After a Covid-hit calendar year that impacted human health and businesses together in what could be termed as one of the worst natural calamities to have happened to humankind, 2021 is set to bring a lot of hope, especially with the promising vaccine to Covid-19 finally looking realistic in the near horizon.
The Indian automobile industry was also one of the several severely impacted businesses, with sales declining by up to 40 percent in the first half of the ongoing fiscal (FY2021) to 7,087,439 units, and casting a direct impact on the production and supplies of auto component makers, which together recorded a 34 percent loss of revenue in the H1 of FY2021 to land at a net income of Rs 119,529 crore.
While a strong demand recovery during the festive season in October-November did pep up the industry’s mood, experts are still cautiously optimistic about the future, given that there’s the lurking fear of a second wave of an more infectious strain of Covid-19 coming to India, which is already making rounds in the UK and other parts of the world.
In its revised outlook for the Indian automotive component industry’s performance, credit rating agency ICRA has improved the rating from ‘Negative’ to ‘Stable’ based on demand revival across OEMs, as well as in the replacement market and exports.
In its latest release, the agency cites that OEMs which have a lion’s share of over 56 percent of the demand for auto components have recorded a sharp increase in demand since September 2020 across all vehicle segments, barring just the medium and heavy commercial vehicles (M&HCVs) which are reported to have bottomed out in Q3 FY2021.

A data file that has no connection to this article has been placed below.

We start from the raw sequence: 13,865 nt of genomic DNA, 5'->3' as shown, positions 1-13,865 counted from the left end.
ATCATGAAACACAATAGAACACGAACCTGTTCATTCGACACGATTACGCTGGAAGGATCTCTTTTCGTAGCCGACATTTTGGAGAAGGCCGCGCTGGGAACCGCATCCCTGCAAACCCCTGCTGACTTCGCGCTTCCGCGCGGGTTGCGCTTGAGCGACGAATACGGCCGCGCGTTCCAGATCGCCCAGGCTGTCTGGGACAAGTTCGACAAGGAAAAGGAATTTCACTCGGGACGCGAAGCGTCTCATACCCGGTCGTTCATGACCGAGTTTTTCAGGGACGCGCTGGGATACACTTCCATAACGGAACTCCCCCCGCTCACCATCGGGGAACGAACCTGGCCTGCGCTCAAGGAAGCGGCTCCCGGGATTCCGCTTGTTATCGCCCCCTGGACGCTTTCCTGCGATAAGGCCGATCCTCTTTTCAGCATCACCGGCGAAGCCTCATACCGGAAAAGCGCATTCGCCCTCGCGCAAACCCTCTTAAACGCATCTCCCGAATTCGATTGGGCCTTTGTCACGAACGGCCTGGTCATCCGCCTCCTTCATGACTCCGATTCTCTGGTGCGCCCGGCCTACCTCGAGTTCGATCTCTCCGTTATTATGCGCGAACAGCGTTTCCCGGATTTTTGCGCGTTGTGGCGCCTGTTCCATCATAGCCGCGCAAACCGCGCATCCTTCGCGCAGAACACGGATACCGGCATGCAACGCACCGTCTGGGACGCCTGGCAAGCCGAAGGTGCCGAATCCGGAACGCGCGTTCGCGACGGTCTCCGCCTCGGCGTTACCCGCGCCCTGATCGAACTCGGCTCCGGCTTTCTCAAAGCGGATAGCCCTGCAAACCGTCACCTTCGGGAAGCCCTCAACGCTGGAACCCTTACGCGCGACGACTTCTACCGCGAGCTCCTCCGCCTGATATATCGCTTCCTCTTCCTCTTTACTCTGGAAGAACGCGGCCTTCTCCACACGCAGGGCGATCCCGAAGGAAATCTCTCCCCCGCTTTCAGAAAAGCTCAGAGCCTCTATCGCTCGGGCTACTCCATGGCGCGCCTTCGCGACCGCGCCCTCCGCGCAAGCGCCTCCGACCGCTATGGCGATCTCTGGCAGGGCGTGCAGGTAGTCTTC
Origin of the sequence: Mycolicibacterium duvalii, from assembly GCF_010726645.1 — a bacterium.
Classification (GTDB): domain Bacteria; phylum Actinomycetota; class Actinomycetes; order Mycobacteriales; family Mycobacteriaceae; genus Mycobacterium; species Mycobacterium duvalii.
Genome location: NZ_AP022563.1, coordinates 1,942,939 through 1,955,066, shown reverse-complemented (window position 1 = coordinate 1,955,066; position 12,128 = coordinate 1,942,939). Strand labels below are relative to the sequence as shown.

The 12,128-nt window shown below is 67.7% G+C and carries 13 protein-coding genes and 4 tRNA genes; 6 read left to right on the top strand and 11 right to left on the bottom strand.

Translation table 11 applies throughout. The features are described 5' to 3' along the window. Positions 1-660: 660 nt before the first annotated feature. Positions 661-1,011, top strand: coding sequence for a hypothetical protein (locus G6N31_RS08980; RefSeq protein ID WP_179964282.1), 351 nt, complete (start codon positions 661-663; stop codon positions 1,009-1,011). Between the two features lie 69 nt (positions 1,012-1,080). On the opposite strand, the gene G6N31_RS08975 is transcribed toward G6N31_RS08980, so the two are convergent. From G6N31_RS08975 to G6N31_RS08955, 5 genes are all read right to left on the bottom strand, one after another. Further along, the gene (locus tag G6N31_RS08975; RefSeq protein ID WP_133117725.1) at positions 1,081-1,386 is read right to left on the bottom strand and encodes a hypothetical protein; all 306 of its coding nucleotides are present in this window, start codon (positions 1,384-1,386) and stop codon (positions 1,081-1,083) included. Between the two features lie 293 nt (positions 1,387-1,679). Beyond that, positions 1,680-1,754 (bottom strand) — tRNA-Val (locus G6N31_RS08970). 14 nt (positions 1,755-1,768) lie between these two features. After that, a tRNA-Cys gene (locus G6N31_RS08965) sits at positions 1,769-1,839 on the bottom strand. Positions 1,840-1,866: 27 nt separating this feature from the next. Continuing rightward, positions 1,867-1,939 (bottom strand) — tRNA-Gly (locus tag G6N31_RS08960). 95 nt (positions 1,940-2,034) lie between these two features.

While it mentions a stable credit outlook for tractors and two-wheelers based on thriving demand from rural India, the outlook for the passenger vehicle industry has also been revised from negative to stable in December 2020.
Aftermarket on the rise
Coming to the aftermarket, which accounts for roughly 18 percent of India Auto Component Inc’s turnover and had recorded a 15 percent slump in H1 FY2021, is also learnt to have picked up during Q2 and Q3 after the sharp decline in Q1 due to the lockdown. The latest ICRA outlook suggests that an uptick in freight activities across the country since August 2020, corroborated by diesel consumption and toll collection has triggered the demand in the replacement market. On the other hand, it also mentions that while shared mobility continues to suffer, demand for personal mobility has increased replacement demand.
Echoing his views, Vinnie Mehta, director general, Automotive Components Manufacturers Association of India (ACMA), had recently said during the component industry’s H1 performance overview that “The aftermarket segment was particularly impacted due to the lockdown, owing to the short supply of working capital with the small distributors and retailers controlling this space. Having said that, the segment came to pre-Covid levels as early as June because of the resurging demand for replacement parts in the repair market.”
Raw material and related challenges
While on the exports front too, ICRA has confirmed a recovery of industrial revenue from the early lows brought by the pandemic, there is a bigger challenge in sight, which is the constraint in raw material availability.